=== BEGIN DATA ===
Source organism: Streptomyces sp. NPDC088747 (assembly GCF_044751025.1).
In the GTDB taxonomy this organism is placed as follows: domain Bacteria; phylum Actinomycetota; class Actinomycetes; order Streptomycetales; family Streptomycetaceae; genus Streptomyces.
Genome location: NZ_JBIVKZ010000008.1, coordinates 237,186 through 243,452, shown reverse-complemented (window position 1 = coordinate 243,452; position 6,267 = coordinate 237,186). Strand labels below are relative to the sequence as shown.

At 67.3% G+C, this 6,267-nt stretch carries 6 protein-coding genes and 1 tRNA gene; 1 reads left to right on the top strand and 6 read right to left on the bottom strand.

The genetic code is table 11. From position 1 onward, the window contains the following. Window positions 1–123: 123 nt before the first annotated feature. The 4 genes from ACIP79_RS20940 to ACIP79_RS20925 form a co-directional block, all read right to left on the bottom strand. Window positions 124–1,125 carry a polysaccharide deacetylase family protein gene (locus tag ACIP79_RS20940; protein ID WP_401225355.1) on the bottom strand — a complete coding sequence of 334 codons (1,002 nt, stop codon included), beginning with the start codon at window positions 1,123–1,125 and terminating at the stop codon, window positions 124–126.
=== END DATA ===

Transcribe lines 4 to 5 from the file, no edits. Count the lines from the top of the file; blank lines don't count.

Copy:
At 67.3% G+C, this 6,267-nt stretch carries 6 protein-coding genes and 1 tRNA gene; 1 reads left to right on the top strand and 6 read right to left on the bottom strand.

The genetic code is table 11. From position 1 onward, the window contains the following. Window positions 1–123: 123 nt before the first annotated feature. The 4 genes from ACIP79_RS20940 to ACIP79_RS20925 form a co-directional block, all read right to left on the bottom strand. Window positions 124–1,125 carry a polysaccharide deacetylase family protein gene (locus tag ACIP79_RS20940; protein ID WP_401225355.1) on the bottom strand — a complete coding sequence of 334 codons (1,002 nt, stop codon included), beginning with the start codon at window positions 1,123–1,125 and terminating at the stop codon, window positions 124–126.